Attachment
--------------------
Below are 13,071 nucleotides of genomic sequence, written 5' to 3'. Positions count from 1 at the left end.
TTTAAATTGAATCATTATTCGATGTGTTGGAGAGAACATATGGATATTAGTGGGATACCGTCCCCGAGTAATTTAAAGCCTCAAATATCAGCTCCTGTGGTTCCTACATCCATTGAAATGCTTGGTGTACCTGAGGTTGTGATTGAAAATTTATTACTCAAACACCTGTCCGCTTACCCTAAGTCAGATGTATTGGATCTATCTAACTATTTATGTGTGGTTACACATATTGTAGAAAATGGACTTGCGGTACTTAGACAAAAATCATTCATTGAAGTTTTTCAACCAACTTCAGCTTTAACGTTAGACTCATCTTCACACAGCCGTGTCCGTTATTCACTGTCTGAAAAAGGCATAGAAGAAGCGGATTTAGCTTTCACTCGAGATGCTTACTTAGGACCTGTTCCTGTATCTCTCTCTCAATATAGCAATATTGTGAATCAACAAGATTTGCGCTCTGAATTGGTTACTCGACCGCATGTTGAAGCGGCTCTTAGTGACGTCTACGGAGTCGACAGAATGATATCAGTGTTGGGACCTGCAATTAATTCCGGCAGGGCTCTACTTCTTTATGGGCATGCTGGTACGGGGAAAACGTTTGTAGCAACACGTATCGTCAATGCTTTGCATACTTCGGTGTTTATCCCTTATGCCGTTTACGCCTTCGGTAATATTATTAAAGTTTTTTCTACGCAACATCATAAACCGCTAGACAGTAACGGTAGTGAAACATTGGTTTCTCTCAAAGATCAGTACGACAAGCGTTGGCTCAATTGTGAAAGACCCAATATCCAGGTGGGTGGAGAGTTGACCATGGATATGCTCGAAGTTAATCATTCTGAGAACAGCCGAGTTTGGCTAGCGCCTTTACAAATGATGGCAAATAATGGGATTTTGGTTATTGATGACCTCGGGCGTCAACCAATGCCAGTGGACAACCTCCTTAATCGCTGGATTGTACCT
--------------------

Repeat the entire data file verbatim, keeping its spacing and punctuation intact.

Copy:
Below are 13,071 nucleotides of genomic sequence, written 5' to 3'. Positions count from 1 at the left end.
TTTAAATTGAATCATTATTCGATGTGTTGGAGAGAACATATGGATATTAGTGGGATACCGTCCCCGAGTAATTTAAAGCCTCAAATATCAGCTCCTGTGGTTCCTACATCCATTGAAATGCTTGGTGTACCTGAGGTTGTGATTGAAAATTTATTACTCAAACACCTGTCCGCTTACCCTAAGTCAGATGTATTGGATCTATCTAACTATTTATGTGTGGTTACACATATTGTAGAAAATGGACTTGCGGTACTTAGACAAAAATCATTCATTGAAGTTTTTCAACCAACTTCAGCTTTAACGTTAGACTCATCTTCACACAGCCGTGTCCGTTATTCACTGTCTGAAAAAGGCATAGAAGAAGCGGATTTAGCTTTCACTCGAGATGCTTACTTAGGACCTGTTCCTGTATCTCTCTCTCAATATAGCAATATTGTGAATCAACAAGATTTGCGCTCTGAATTGGTTACTCGACCGCATGTTGAAGCGGCTCTTAGTGACGTCTACGGAGTCGACAGAATGATATCAGTGTTGGGACCTGCAATTAATTCCGGCAGGGCTCTACTTCTTTATGGGCATGCTGGTACGGGGAAAACGTTTGTAGCAACACGTATCGTCAATGCTTTGCATACTTCGGTGTTTATCCCTTATGCCGTTTACGCCTTCGGTAATATTATTAAAGTTTTTTCTACGCAACATCATAAACCGCTAGACAGTAACGGTAGTGAAACATTGGTTTCTCTCAAAGATCAGTACGACAAGCGTTGGCTCAATTGTGAAAGACCCAATATCCAGGTGGGTGGAGAGTTGACCATGGATATGCTCGAAGTTAATCATTCTGAGAACAGCCGAGTTTGGCTAGCGCCTTTACAAATGATGGCAAATAATGGGATTTTGGTTATTGATGACCTCGGGCGTCAACCAATGCCAGTGGACAACCTCCTTAATCGCTGGATTGTACCT